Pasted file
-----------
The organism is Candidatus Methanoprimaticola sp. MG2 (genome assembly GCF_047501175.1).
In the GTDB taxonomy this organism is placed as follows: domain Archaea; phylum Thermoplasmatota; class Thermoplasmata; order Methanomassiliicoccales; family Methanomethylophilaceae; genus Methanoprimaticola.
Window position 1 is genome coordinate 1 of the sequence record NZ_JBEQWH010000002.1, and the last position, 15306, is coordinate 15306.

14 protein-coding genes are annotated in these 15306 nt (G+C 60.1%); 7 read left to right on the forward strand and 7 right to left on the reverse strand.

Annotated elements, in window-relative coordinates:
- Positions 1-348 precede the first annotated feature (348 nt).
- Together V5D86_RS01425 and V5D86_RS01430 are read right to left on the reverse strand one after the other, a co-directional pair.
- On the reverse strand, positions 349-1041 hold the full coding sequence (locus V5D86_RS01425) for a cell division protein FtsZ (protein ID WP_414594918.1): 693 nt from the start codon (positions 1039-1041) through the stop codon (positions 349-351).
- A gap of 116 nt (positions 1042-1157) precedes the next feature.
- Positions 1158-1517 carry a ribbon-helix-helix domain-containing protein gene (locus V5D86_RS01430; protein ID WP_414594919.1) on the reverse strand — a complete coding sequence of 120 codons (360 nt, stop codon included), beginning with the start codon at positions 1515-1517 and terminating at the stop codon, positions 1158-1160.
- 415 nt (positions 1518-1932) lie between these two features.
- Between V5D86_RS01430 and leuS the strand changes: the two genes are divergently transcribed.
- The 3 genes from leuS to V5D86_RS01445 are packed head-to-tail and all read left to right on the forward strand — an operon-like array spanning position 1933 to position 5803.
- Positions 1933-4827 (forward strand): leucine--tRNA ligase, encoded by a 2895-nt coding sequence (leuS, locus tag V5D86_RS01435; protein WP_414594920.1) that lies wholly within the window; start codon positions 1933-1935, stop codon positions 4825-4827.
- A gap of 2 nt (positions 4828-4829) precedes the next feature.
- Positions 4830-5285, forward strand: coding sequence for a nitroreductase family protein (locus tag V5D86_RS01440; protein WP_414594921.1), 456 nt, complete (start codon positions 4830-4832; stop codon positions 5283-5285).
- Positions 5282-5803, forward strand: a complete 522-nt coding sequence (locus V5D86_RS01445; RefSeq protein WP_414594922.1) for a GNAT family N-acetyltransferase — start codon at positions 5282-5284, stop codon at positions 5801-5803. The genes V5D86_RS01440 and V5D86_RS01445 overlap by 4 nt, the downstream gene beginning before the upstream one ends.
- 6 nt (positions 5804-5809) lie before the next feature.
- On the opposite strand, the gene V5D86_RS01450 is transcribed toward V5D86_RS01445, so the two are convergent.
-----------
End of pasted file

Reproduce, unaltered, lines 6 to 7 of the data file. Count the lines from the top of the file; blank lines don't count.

- Positions 1-348 precede the first annotated feature (348 nt).
- Together V5D86_RS01425 and V5D86_RS01430 are read right to left on the reverse strand one after the other, a co-directional pair.